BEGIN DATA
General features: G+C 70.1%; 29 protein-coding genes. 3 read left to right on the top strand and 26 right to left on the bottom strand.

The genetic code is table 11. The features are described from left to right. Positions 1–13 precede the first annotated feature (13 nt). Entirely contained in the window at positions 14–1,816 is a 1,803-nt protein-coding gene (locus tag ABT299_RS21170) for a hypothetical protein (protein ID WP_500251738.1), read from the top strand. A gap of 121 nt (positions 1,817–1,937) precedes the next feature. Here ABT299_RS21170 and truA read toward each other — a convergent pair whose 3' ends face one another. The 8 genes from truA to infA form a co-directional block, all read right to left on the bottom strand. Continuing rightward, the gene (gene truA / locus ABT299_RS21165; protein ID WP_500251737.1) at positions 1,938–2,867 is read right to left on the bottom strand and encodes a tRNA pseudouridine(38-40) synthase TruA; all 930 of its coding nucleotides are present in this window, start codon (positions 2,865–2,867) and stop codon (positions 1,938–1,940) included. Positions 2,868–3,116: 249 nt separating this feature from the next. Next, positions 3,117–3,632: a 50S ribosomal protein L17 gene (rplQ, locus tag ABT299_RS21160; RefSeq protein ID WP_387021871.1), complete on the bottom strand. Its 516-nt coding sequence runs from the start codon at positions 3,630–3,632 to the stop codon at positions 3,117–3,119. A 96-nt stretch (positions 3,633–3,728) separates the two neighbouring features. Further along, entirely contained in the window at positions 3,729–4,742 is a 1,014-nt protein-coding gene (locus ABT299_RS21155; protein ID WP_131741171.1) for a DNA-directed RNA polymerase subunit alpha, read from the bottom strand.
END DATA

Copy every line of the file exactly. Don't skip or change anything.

General features: G+C 70.1%; 29 protein-coding genes. 3 read left to right on the top strand and 26 right to left on the bottom strand.

The genetic code is table 11. The features are described from left to right. Positions 1–13 precede the first annotated feature (13 nt). Entirely contained in the window at positions 14–1,816 is a 1,803-nt protein-coding gene (locus tag ABT299_RS21170) for a hypothetical protein (protein ID WP_500251738.1), read from the top strand. A gap of 121 nt (positions 1,817–1,937) precedes the next feature. Here ABT299_RS21170 and truA read toward each other — a convergent pair whose 3' ends face one another. The 8 genes from truA to infA form a co-directional block, all read right to left on the bottom strand. Continuing rightward, the gene (gene truA / locus ABT299_RS21165; protein ID WP_500251737.1) at positions 1,938–2,867 is read right to left on the bottom strand and encodes a tRNA pseudouridine(38-40) synthase TruA; all 930 of its coding nucleotides are present in this window, start codon (positions 2,865–2,867) and stop codon (positions 1,938–1,940) included. Positions 2,868–3,116: 249 nt separating this feature from the next. Next, positions 3,117–3,632: a 50S ribosomal protein L17 gene (rplQ, locus tag ABT299_RS21160; RefSeq protein ID WP_387021871.1), complete on the bottom strand. Its 516-nt coding sequence runs from the start codon at positions 3,630–3,632 to the stop codon at positions 3,117–3,119. A 96-nt stretch (positions 3,633–3,728) separates the two neighbouring features. Further along, entirely contained in the window at positions 3,729–4,742 is a 1,014-nt protein-coding gene (locus ABT299_RS21155; protein ID WP_131741171.1) for a DNA-directed RNA polymerase subunit alpha, read from the bottom strand.